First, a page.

This talk was much anticipated as Starling has been around for a long while now with seemingly little activity or development. Declan came on stage saying ‘I’m here to give you an update on Starling’, which was promising, but unfortunately his talk left a lot of people scratching their heads (and kicking over bottles…). Unfortunately his talk wasn’t very well received by the audience. Maybe it was the heat in the room, or the appalling slideware (sorry), or the fact that most of the talk was the same as the one his colleague Kevin Slavin delivered last year at 2-Screen, but mostly I think it was the fact that without going into what Starling actually is and does, he kicked straight off into a lot of (quite obvious and old, for this audience) theory which left a lot of people who didn’t know about them very confused. Sorry Starling, and I really felt for you in the back channel, but come on!

The Almighty and Much Loved Russell Davies

This was what I was looking forward to most. I love Russell, and always find his perspectives refreshing. As he said himself, he wasn’t there to sell anything, hell, his own company would probably rather not be associated with what he might have so say in the talk, and, most wonderfully, he “really doesn’t get TV”.

Love it.

It was a typical RD talk, peppered with a lot of the questions and ‘internet of things’ type experimentations from his blog, but in summary here’s a few cool things that stood out or that I managed to note down in my notebook.*

  • Robot Flaneur – a robot that gives you tours of big cities around the world using Google street view
  • Winky Dink and You – a kids programme from the 1950’s which was probably the first example of interactive television.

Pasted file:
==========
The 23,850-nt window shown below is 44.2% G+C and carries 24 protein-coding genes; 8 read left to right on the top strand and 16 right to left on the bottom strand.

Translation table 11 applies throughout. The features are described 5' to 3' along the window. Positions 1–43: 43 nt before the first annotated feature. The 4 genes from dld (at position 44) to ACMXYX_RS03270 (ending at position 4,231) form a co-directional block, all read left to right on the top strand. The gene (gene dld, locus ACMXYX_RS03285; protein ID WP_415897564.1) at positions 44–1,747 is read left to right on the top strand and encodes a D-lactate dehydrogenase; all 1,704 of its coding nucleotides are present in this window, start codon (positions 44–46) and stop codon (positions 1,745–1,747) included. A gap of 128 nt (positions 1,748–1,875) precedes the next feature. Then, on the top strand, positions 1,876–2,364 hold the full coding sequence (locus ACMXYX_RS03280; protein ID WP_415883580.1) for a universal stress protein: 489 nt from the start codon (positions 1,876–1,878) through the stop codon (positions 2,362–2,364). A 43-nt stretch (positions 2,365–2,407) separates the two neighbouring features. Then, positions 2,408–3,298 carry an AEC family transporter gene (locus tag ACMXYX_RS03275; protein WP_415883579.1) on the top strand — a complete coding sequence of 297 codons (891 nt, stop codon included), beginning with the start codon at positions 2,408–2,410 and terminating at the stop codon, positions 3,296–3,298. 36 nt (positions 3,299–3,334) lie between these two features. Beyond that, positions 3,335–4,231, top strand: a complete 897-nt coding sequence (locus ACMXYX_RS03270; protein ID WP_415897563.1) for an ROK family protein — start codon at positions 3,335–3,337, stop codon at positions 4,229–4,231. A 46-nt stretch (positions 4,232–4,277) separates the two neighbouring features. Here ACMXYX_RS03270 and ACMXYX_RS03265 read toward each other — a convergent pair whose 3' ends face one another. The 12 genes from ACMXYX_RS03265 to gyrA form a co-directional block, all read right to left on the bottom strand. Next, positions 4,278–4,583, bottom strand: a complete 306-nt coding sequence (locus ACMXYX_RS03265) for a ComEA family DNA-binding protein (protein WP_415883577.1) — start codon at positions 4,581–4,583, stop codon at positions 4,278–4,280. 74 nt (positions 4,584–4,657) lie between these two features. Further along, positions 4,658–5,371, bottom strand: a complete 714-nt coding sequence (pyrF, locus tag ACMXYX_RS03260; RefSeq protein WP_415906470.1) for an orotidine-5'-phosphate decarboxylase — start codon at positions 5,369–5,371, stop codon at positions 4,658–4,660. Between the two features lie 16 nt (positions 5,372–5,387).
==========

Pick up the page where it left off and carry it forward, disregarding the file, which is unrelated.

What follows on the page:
• That mind-blowing face changing video
  • The robot ball for cats – Sphero

His key points were that screens will become (and are already becoming) disposable, showing examples of offices using ‘spare’ screens for presenting the time, or office stereo data, and also talking about the decline in value of the hardware (as per this weeks Kindle announcements). His thought-provoking point was this – maybe it’s not about more screens, maybe it’s about real world objects, physicality… the internet of things. Real buttons to press. ‘Things’ that talk to the TV.

What simple things could we be designing to introduce a physical interaction with our audiences?

*(Interesting to note here, after spending most of the evening ‘second screening’ dividing my attention between the speakers, my iPhone and my note pad, during Russell’s talk I barely looked at my phone and struggled to write notes. This kind of engagement (engrossment) is something that could indicate success in a programme – if your audience isn’t tweeting much, but the barb rating is high, could this indicate they are gripped?)

And finally… the panel

I must admit I struggled to follow or pay attention to the panel at the end, which featured the speakers minus Russell. I had a real feeling that there were some super interesting people in the audience and that I’d already heard enough from these speakers, which gave me an idea: what if a final panel like that could be made up of people nominated from the audience? Just a thought.

Overall, still a really important event and great to catch up with some old faces and meet some new.